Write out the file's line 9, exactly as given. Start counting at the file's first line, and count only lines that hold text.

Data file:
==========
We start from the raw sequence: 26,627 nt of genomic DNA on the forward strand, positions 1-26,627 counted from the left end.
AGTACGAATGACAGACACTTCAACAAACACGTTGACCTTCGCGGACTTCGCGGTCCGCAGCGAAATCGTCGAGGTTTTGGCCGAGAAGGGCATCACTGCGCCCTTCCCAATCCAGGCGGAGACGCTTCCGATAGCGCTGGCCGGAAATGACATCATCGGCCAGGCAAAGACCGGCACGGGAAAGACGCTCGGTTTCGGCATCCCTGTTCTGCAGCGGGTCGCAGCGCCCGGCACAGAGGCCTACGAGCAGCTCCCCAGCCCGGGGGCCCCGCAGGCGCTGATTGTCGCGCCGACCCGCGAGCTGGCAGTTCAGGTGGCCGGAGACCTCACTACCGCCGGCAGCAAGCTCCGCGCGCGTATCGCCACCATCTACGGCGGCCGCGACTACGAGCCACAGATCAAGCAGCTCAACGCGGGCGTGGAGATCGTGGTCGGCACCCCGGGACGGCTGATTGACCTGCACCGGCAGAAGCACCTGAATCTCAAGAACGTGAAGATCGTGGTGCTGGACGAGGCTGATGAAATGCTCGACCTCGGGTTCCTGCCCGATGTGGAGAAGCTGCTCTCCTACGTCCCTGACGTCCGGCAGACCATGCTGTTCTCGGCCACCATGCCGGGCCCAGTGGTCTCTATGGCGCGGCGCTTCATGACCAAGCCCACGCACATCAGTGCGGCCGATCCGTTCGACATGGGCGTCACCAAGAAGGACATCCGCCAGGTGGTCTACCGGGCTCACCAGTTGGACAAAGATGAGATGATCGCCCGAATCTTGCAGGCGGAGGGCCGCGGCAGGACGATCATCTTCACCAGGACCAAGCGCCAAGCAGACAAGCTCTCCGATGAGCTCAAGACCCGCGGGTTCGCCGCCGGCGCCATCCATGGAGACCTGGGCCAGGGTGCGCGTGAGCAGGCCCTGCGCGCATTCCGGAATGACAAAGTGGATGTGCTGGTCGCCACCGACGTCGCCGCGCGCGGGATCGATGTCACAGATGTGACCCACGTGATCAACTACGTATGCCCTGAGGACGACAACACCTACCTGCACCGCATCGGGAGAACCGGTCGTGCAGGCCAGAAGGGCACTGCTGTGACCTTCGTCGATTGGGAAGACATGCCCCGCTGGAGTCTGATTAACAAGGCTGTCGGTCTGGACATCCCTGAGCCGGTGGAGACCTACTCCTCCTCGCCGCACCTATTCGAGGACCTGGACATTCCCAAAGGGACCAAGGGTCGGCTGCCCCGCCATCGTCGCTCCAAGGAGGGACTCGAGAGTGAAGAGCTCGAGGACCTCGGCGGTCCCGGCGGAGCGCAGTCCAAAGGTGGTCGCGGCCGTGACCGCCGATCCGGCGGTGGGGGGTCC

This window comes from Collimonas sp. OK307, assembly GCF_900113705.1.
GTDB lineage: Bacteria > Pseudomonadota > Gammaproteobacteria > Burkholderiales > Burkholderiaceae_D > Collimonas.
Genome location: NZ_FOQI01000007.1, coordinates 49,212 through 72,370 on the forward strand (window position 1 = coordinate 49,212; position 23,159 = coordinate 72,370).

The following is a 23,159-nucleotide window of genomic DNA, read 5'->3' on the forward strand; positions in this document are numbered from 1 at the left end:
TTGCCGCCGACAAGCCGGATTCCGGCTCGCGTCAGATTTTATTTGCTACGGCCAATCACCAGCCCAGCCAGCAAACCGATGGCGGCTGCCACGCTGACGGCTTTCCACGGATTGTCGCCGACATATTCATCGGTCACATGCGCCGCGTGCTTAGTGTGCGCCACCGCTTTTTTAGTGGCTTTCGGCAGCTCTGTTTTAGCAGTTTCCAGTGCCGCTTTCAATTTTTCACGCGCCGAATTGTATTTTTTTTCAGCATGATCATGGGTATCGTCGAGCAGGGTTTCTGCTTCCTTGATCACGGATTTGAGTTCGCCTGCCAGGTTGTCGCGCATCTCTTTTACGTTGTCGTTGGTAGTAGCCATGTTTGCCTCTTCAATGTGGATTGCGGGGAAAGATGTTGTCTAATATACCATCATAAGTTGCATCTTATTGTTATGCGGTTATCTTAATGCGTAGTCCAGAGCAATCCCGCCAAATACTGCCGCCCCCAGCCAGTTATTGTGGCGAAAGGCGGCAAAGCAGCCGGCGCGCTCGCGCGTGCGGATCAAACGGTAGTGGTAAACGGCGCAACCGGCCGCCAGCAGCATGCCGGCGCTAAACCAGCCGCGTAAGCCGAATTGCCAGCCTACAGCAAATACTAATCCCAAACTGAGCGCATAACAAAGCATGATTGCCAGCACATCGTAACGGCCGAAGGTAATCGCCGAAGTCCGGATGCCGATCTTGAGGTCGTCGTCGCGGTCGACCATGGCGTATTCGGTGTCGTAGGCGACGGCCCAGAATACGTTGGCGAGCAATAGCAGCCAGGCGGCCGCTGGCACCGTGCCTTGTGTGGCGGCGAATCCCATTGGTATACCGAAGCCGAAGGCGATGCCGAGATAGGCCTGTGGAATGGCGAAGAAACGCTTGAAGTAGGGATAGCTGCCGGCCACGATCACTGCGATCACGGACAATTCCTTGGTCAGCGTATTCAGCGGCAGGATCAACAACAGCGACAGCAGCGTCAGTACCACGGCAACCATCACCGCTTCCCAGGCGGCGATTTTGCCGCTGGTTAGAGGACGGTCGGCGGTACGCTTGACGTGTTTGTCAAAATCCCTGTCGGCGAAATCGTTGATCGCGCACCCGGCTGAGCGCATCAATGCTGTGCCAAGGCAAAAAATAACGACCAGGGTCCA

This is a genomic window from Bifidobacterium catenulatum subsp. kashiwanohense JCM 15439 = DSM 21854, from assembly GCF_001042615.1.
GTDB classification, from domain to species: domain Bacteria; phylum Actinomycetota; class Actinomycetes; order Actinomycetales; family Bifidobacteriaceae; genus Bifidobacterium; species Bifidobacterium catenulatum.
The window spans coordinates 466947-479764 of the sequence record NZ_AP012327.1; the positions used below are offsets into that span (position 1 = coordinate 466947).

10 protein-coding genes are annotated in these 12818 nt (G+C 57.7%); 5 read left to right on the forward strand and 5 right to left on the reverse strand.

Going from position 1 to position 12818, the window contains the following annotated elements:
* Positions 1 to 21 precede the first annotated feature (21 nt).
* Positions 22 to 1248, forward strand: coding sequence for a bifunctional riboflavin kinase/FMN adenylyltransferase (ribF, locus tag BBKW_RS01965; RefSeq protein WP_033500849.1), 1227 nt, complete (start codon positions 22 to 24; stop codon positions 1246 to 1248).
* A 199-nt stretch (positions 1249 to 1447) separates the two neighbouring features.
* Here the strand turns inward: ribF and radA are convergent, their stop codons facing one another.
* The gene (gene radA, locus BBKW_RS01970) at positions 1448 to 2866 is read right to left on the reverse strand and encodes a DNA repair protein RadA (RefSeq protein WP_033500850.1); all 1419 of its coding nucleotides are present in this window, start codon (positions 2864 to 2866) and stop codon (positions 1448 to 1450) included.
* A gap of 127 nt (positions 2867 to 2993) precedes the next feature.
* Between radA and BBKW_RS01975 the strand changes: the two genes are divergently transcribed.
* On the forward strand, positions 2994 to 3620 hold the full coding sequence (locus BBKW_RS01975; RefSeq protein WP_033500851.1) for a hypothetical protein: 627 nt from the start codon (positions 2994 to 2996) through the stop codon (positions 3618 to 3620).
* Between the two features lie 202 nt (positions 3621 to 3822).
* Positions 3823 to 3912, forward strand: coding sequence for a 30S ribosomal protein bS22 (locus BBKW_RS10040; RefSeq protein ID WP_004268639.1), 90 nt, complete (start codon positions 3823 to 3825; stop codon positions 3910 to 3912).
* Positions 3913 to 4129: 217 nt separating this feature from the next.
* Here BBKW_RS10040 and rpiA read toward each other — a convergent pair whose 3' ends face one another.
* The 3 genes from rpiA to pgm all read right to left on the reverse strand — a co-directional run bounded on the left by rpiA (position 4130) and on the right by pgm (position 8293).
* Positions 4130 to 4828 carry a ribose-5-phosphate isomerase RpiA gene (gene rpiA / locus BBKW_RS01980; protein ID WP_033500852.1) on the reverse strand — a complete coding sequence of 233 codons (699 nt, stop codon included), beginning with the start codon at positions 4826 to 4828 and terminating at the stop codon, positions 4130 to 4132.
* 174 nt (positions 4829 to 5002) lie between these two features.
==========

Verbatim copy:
GTDB classification, from domain to species: domain Bacteria; phylum Actinomycetota; class Actinomycetes; order Actinomycetales; family Bifidobacteriaceae; genus Bifidobacterium; species Bifidobacterium catenulatum.